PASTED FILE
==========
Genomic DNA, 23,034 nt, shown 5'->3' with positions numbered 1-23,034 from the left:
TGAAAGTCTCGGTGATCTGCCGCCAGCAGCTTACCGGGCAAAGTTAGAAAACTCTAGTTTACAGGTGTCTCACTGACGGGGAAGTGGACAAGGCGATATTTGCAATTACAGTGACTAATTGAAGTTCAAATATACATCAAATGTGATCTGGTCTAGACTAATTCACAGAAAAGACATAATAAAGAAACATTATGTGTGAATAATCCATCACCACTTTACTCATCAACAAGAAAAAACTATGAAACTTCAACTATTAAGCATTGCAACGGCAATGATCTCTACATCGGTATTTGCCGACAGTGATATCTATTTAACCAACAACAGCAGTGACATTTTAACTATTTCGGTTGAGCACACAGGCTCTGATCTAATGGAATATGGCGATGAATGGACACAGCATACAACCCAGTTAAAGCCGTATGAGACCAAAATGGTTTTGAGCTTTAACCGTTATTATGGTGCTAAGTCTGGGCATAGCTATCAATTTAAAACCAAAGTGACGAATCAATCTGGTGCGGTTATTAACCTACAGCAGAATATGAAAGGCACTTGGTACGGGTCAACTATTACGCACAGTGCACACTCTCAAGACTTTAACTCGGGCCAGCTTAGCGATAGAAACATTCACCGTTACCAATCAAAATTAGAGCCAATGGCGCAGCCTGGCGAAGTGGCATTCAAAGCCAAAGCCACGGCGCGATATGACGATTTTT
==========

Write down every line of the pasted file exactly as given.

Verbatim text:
Genomic DNA, 23,034 nt, shown 5'->3' with positions numbered 1-23,034 from the left:
TGAAAGTCTCGGTGATCTGCCGCCAGCAGCTTACCGGGCAAAGTTAGAAAACTCTAGTTTACAGGTGTCTCACTGACGGGGAAGTGGACAAGGCGATATTTGCAATTACAGTGACTAATTGAAGTTCAAATATACATCAAATGTGATCTGGTCTAGACTAATTCACAGAAAAGACATAATAAAGAAACATTATGTGTGAATAATCCATCACCACTTTACTCATCAACAAGAAAAAACTATGAAACTTCAACTATTAAGCATTGCAACGGCAATGATCTCTACATCGGTATTTGCCGACAGTGATATCTATTTAACCAACAACAGCAGTGACATTTTAACTATTTCGGTTGAGCACACAGGCTCTGATCTAATGGAATATGGCGATGAATGGACACAGCATACAACCCAGTTAAAGCCGTATGAGACCAAAATGGTTTTGAGCTTTAACCGTTATTATGGTGCTAAGTCTGGGCATAGCTATCAATTTAAAACCAAAGTGACGAATCAATCTGGTGCGGTTATTAACCTACAGCAGAATATGAAAGGCACTTGGTACGGGTCAACTATTACGCACAGTGCACACTCTCAAGACTTTAACTCGGGCCAGCTTAGCGATAGAAACATTCACCGTTACCAATCAAAATTAGAGCCAATGGCGCAGCCTGGCGAAGTGGCATTCAAAGCCAAAGCCACGGCGCGATATGACGATTTTT